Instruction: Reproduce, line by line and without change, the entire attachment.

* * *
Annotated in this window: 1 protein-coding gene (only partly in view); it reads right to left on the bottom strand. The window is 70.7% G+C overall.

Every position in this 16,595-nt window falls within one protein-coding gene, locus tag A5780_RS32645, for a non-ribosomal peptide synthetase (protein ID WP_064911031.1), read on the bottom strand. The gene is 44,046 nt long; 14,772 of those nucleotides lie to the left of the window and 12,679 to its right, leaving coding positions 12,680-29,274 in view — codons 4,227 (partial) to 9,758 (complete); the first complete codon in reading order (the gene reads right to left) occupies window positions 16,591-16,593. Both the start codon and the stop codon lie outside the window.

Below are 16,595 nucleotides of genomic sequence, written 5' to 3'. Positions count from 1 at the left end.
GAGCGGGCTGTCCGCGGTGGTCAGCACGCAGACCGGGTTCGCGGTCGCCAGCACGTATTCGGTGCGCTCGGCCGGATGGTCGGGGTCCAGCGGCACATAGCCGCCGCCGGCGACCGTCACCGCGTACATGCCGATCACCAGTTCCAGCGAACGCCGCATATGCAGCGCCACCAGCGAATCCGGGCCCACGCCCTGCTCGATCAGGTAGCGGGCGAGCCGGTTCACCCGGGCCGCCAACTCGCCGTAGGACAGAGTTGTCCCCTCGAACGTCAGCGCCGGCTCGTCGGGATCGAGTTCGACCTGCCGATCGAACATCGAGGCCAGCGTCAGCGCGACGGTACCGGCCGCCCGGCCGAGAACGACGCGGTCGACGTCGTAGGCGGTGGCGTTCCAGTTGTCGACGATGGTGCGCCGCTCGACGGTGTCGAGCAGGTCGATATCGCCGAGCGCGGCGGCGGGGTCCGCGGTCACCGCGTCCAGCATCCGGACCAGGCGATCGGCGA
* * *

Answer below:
Annotated in this window: 1 protein-coding gene (only partly in view); it reads right to left on the bottom strand. The window is 70.7% G+C overall.

Every position in this 16,595-nt window falls within one protein-coding gene, locus tag A5780_RS32645, for a non-ribosomal peptide synthetase (protein ID WP_064911031.1), read on the bottom strand. The gene is 44,046 nt long; 14,772 of those nucleotides lie to the left of the window and 12,679 to its right, leaving coding positions 12,680-29,274 in view — codons 4,227 (partial) to 9,758 (complete); the first complete codon in reading order (the gene reads right to left) occupies window positions 16,591-16,593. Both the start codon and the stop codon lie outside the window.

Below are 16,595 nucleotides of genomic sequence, written 5' to 3'. Positions count from 1 at the left end.
GAGCGGGCTGTCCGCGGTGGTCAGCACGCAGACCGGGTTCGCGGTCGCCAGCACGTATTCGGTGCGCTCGGCCGGATGGTCGGGGTCCAGCGGCACATAGCCGCCGCCGGCGACCGTCACCGCGTACATGCCGATCACCAGTTCCAGCGAACGCCGCATATGCAGCGCCACCAGCGAATCCGGGCCCACGCCCTGCTCGATCAGGTAGCGGGCGAGCCGGTTCACCCGGGCCGCCAACTCGCCGTAGGACAGAGTTGTCCCCTCGAACGTCAGCGCCGGCTCGTCGGGATCGAGTTCGACCTGCCGATCGAACATCGAGGCCAGCGTCAGCGCGACGGTACCGGCCGCCCGGCCGAGAACGACGCGGTCGACGTCGTAGGCGGTGGCGTTCCAGTTGTCGACGATGGTGCGCCGCTCGACGGTGTCGAGCAGGTCGATATCGCCGAGCGCGGCGGCGGGGTCCGCGGTCACCGCGTCCAGCATCCGGACCAGGCGATCGGCGA